HOUSTON—A terminated merger in the Permian Basin late last year hasn’t deterred oil and gas industry veteran Frank A. Lodzinski from deal-making.
Far from it, actually. The CEO of Earthstone Energy Inc. was up-front about his intentions at the Leaders in Industry Luncheon held at the Petroleum Club of Houston on Aug. 14: Earthstone is actively looking for deals ranging from acquisitions and trades to business combinations.
“I’m going to blatantly conduct a commercial here and tell you all that we’re looking for deals and that we’re open for business,” Lodzinski told attendees of the luncheon hosted monthly by the Independent Petroleum Association of American and Texas Independent Producers & Royalty Owners Association.
Lodzinski has over 47 years of oil and gas industry experience including multiple ventures and business combinations. He joined Earthstone in 2014 following the company’s combination with Oak Valley Resources LLC—a private Eagle Ford-focused company Lodzinski had formed following the sale of GeoResources Inc. to Halcón Resources Corp. in 2012.
During his presentation, Lodzinski described Earthstone as a growth story and a leader among other Permian E&Ps within its peer group.
Based in The Woodlands, Texas, Earthstone has primary assets in the Midland Basin of West Texas, which the company has been “piecing together” since first entering the Permian in 2016, Lodzinski said.
Initially, Earthstone’s position in the Midland Basin was on a nonoperated basis through its acquisition of Lynden Energy Corp. Soon after the Lynden deal, the company added an operated position in the Midland Basin with its acquisition of Bold Energy III LLC. The all-stock acquisition of Bold, worth about $324 million, closed May 2017.
Backed by EnCap Investments LP, the acquisition of Bold included about 20,000 net acres in Reagan, Upton and Midland counties, Texas. According to a research note by Baird Equity Research from when the deal was announced in late 2016, Earthstone paid roughly $15,000 per acre for Bold—a surprisingly low price for Permian acreage at the time.
In October 2018, Earthstone was on the path to double its Midland Basin position through the acquisition of another EnCap-backed company, Sabalo Holdings LLC. The transaction was set to cost Earthstone roughly $950 million in cash and stock—marking the company’s largest acquisition to date.
However, a plunge in oil prices during fourth-quarter 2018 derailed the deal. By late December, both companies agreed to terminate the acquisition agreement citing “the recent significant decline in commodity prices and the related adverse effect on the debt and equity markets.”
‘Bring Us Deals’
Despite the stumble, Lodzinski said on Aug. 14 that Earthstone is actively looking for another business combination.
“If there is a consolidation wave that happens amongst the smaller guys, I want to be one of the consolidators and the attributes of how we run our company is the reasoning for why we think we can be successful,” he said.
In addition to business combinations, Earthstone is looking in the Midland Basin “extensively for additional things to do through acquisitions, through trades [and] through drillbit organic growth,” he said.
Most recently, Earthstone closed a wellbore development agreement in July set to accelerate development in its Midland Basin position. The company revealed the agreement with “an unaffiliated industry partner” during its second-quarter earnings earlier this month.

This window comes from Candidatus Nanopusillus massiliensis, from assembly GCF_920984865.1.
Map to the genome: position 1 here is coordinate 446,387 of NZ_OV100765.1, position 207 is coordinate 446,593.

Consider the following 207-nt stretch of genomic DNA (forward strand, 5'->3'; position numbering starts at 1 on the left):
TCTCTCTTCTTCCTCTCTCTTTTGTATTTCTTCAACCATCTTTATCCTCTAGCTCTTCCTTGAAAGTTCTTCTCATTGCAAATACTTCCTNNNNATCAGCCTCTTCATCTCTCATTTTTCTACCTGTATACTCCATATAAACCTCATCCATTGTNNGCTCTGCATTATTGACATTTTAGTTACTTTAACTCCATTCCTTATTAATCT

Structured as wellbore-only, the agreement covers the development of an eight-well program during 2019 in central Reagan County, Texas, with an option for up to 11 additional wells next year. In return for paying a higher portion of the capital cost, Earthstone’s Drillco partner will earn 35% of the working interest in the wells.
Lodzinski voiced his eagerness for Earthstone’s next deal, urging the luncheon attendees multiple times to “bring us deals.” He also told the crowd that he wasn’t afraid to venture outside Earthstone’s core basin to grow.
“I hope I don’t startle some of our investors by saying what I’m going to say next,” he said. “While we have been focused clearly on the Midland Basin, the market doesn’t seem to care anymore about single basin.”
Instead, he said investors are pushing for scale and efficiency. As a result, Earthstone would not rule out an acquisition in the Eagle Ford where the company also has a position of 14,300 net acres in the core of the South Texas shale play, according to Lodzinski.
Regardless of the company’s growth story and its drive for more deals, Lodzinski said an important strength to note about Earthstone is its leverage.
“We have never been overleveraged [and] I will never be overleveraged,” he said adding that Earthstone still doesn’t “borrow money for acreage and we still do not borrow money for G&A and never will.”
As of June 30, Earthstone had $5.8 million in cash and $110 million of long-term debt outstanding under the company’s credit facility with a borrowing base of $325 million. In total, the company’s liquidity was roughly $220.8 million.
Lodzinski noted that due to the company’s financial prudence and cost control, Earthstone has traded above its broader and higher-graded peer group despite overall market price declines—something that he said he’s “pretty proud of.”
“All we do is control what we can,” he said. “And that’s our balance sheet, our operations and our cost. What else can you control, right? If you control your costs and you operate efficiently and you don’t get overlevered, you should be able to survive these downturns that we’ve been in for an extended period of time.”
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